2011 Mass. App. Div. 281

November 16, 2011 - December 22, 2011

Appellate Division Southern District

Court Below: District Court, Hingham Division

Present: Williams, P.J., Hand & Ostrach, JJ.

Robert Nislick for the plaintiff.

Brooks L. Glahn and Gregory C. Howard for the defendant.

WILLIAMS, P.J. The plaintiff, Spinnaker Island Condominium and Yacht Club Association (“Spinnaker Island”), brought this action to collect claimed unpaid condominium common area expenses from the defendant, J. Timothy Grobleski (“Grobleski”), who owned boat slip easements at Spinnaker Island’s marina in Hull. Grobleski sought to defend the claim by asserting that his easements, while subject to yacht club fees, were not subject to common expense assessments. More specifically, Grobleski argued that the Condominium Act, G.L. c. 183A, did not apply to his easements, and he should, therefore, be able to withhold payment and press his defenses at trial rather than pay the claimed expenses and contest their validity in a separate action. [Note 2] Spinnaker Island obtained summary judgment and was awarded nearly $35,000.00 in common expense fees, plus attorney’s fees. Grobleski appealed. Because we find that Grobleski’s easements were not subject to common area expense assessments, we vacate the entry of summary judgment and return the action to the Hingham District Court for trial.

The motion judge apparently found in favor of Spinnaker Island because “the docks in question” are defined in the master deed as part of the common areas of the condominium, making Grobleski liable for common area expenses. We review

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the entry of summary judgment for Spinnaker Island de novo to determine “whether, viewing the evidence in the light most favorable to the nonmoving party, all material facts have been established and the moving party is entitled to a judgment as a matter of law.” Bank of New York v. Bailey, 460 Mass. 327, 331 (2011), quoting Augat, Inc. v. Liberty Mut. Ins. Co., 410 Mass. 117, 120 (1991). We conclude that Spinnaker Island was not entitled to judgment as a matter of law because Grobleski’s easements are not governed by condominium law.

Spinnaker Island was established by a master deed recorded, along with bylaws, in 1985. [Note 3] The master deed provides that the planned marina and yacht club, with their piers and decks, would be “an exclusive common area of the condominium.” Only purchasers of a deed of easement granting them the right to use the yacht club and a specific “docking slip” in the marina could dock boats at the marina. Easements are limited, nonownership, and nonpossessory interests in real property. Busalacchi v. McCabe, 71 Mass. App. Ct. 493, 496 (2008). Condominium owners who did not hold such an easement deed were not allowed to use the marina. The master deed further provided that the bylaws would regulate the purchase of the easements, their resale, and the method by which the monthly maintenance fee applicable to easement owners would be set. [Note 4]

The bylaws reiterated that the yacht club and marina were “exclusive common areas.” “[M]onthly common charges payable by unit owners to meet the common expenses of the Condominium” would be assessed to unit owners based on their percentage interests in the common areas. Boat-slip easement owners, in contrast, would pay fees for the use of the yacht club and marina solely attributable to the support

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of those facilities. [Note 5] Significantly, the bylaws further provided that boat-slip owners were not members of the association, could not vote, and would not be included “in the calculation or payment of

. . . common expenses.” The language in the bylaws consistently distinguishes “common charges” payable by unit owners and “Yacht Club fees” payable by slip holders. [Note 6]

Grobleski has never owned a condominium unit at Spinnaker Island. [Note 7] He bought two boat-slip easements, in 1999 and 2004. The deeds for those easements described themselves as conferring “[t]he exclusive right and easement in gross to use” the yacht club and designated “docking slips.” [Note 8]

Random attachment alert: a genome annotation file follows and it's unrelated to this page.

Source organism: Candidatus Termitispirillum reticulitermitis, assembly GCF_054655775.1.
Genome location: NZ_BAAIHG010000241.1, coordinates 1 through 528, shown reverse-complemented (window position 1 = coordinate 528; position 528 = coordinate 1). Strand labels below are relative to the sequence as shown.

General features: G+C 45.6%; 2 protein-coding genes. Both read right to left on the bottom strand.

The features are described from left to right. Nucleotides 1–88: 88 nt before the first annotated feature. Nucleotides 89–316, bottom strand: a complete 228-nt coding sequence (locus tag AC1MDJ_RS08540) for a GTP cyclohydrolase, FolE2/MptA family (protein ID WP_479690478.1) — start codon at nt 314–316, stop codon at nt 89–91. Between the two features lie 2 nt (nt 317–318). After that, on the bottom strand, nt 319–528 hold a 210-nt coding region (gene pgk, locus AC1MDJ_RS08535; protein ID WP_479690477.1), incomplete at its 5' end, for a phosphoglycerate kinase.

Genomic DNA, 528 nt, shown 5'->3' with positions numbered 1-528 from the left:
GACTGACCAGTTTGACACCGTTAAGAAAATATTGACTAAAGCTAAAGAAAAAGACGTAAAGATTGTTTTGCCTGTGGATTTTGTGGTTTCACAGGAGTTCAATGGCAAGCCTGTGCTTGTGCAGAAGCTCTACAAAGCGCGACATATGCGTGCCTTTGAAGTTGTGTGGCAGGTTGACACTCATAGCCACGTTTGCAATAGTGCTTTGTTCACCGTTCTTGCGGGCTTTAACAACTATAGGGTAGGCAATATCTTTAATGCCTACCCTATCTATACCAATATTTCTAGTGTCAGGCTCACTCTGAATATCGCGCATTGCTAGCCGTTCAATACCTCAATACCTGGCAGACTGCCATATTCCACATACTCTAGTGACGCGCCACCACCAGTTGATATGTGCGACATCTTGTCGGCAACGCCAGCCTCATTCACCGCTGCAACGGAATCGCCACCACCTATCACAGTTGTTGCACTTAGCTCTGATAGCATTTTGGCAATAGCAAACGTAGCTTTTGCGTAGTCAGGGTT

The inquiry here is whether holding a boat-slip easement subjected its owner to common area fees, and thus the provisions of G.L. c. 183A, thereby obligating that owner to satisfy a claim for common area fees before enjoying the right to challenge

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those fees. Blood v. Edgar’s Inc., 36 Mass. App. Ct. 402, 405-406 (1994). The docks or piers that define the slips are physically part of the common area. But easements to use the slips -- parking spaces for water craft -- are closely analogous to the parking-space easements considered in Commercial Wharf E. Condominium Ass’n v. Waterfront Parking Corp., 407 Mass. 123 (1990), S.C., 412 Mass. 309 (1992); CBK Brook House I Ltd. Partnership v. Berlin, 64 Mass. App. Ct. 913 (2005); and Cashin v. Murrow, No. 09-P-2296 (Mass. App. Ct. May 13, 2011) (unpublished Rule 1:28 decision). We conclude that that line of authority controls this action.

It is well settled that grantors may create easements for themselves as to real property being conveyed to grantees by including specific reservations in the instruments of conveyance. Busalacchi, supra at 496. By such a reservation, “a grantor reserves some new thing to himself, not in existence before, out of the granted premises, such as . . . an easement.” Id., quoting Stockwell v. Couillard, 129 Mass. 231, 233 (1880). It is further well settled that a condominium developer may reserve nonownership interests, such as easements, in condominium property without offending G.L. c. 183A. Id., citing Commercial Wharf E. Condominium Ass’n, supra at 128-129. See also CBK Brook House I Ltd. Partnership, supra; Cashin, supra at 2.

Spinnaker Island would distinguish the Commercial Wharf line of cases because the master deed and bylaws in this case neither explicitly purport to reserve to the developer the easement interests that eventually devolved to Grobleski, nor expressly describe such interests as being retained. Evidence of that, Spinnaker Island argues, is the provision in both the master deed and bylaws that the yacht club and marina were “exclusive common areas.” Those facilities themselves were indeed common areas. But the master deed, bylaws, and the easement deeds make clear that their intent was to treat easement holders differently from unit owners in terms of their rights and payment obligations. The freely alienable easements held in gross by Grobleski are not materially different from the easements at issue in Commercial Wharf, CBK Brook House, and Cashin. We do not find the lack of explicit reservation or retention language in the governing documents sufficient to separate this case from that line of authority. The implicit reservation of the boat-slip easements was obviously accomplished to preclude condominium ownership of those easements, see Fenmore Assocs., LLC v. Trustees of Fenmore Condominium Trust, No. 10-P-1876 (Mass. App. Ct. Oct. 5, 2011) (unpublished Rule 1:28 decision), presumably to create a separate avenue of income generation: yacht-club fees, as distinct from (or, for unit owners with boat-slip easements, in addition to) common area assessments.